Walk-in sexual health clinics are underrated
What’s not to like about free contraception?
Increasingly, schools and universities alike are ridding themselves of the stigma surrounding sex and more importantly, sexual health.
While most universities have those days where you can unashamedly pick up a condom or two from your student union, there is a lack of available knowledge about walk-in youth for students seeking information about safe sex.
What you probably don’t know is that there is most likely a free walk-in clinic very near to you that provides free contraception alongside sexual health advice at specific times to young people between the ages of 16 and 20.
To give you a better idea of how walk-in clinics work, I went to one to see how it all works.
Obviously, not having to stick to an appointment time gave me leverage to go when I wanted to go, which was handy in terms of balancing going to the clinic with my lectures.
I arrived and was immediately given a confidential form to fill out, where I had to fill in a couple of details and tick what I had come there for (in this case, the contraceptive pill). It was all pretty simple.
I handed it to the receptionist who told me to take a seat and when my number was called out I was taken to a room where my height, weight and blood pressure were checked. This is so that the next time you visit, they can regulate whether the contraception is working for you and not having drastic effects on your weight or blood pressure.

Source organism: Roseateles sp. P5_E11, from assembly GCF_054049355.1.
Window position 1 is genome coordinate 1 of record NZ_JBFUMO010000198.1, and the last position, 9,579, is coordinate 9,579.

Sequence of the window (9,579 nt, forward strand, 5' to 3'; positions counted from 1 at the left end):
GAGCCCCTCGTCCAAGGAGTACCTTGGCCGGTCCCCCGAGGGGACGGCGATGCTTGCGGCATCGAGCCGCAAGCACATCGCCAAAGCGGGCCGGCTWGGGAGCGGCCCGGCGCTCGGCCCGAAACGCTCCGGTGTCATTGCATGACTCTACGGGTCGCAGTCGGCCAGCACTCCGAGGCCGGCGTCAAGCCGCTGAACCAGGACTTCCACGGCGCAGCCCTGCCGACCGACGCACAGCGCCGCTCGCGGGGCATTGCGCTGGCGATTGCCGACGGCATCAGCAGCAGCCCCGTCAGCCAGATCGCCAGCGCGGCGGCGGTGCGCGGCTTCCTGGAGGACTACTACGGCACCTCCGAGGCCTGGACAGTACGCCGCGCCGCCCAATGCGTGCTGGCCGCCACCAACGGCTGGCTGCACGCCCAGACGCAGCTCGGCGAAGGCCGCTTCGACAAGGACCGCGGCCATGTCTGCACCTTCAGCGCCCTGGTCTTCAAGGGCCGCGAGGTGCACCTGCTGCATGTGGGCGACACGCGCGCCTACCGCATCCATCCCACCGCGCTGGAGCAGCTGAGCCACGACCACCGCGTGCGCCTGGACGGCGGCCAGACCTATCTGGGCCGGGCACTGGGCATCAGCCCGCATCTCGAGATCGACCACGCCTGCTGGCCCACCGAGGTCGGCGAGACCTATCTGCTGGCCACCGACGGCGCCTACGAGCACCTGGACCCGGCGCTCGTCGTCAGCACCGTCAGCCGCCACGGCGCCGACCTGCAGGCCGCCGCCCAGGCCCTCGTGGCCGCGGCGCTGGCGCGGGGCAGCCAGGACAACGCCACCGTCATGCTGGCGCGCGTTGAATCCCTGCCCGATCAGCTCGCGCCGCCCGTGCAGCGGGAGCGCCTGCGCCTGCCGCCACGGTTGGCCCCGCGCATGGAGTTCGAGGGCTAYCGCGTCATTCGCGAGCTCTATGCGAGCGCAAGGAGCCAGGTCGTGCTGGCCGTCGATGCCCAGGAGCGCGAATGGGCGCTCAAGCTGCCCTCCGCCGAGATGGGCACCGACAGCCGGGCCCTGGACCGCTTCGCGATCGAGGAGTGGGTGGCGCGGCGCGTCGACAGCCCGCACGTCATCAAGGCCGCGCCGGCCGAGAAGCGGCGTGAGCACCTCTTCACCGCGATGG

After this, I waited till my number was called out again and I was seen by a doctor who asked me the standard family history questions, all with basic yes or no answers.
This process took all of about 5 minutes and I was handed a 6 months supply of contraception, and she even threw in a pack of 24 free condoms- what would’ve usually cost £24 in any local pharmacy/shop.
All in all it seems like walk-in clinics are a great way to dispel the stigma surrounding young people and sex. Students are now able to engage in sex safely and they can now worry less about the costs of contraception and timetabling around their current commitments to get their contraception.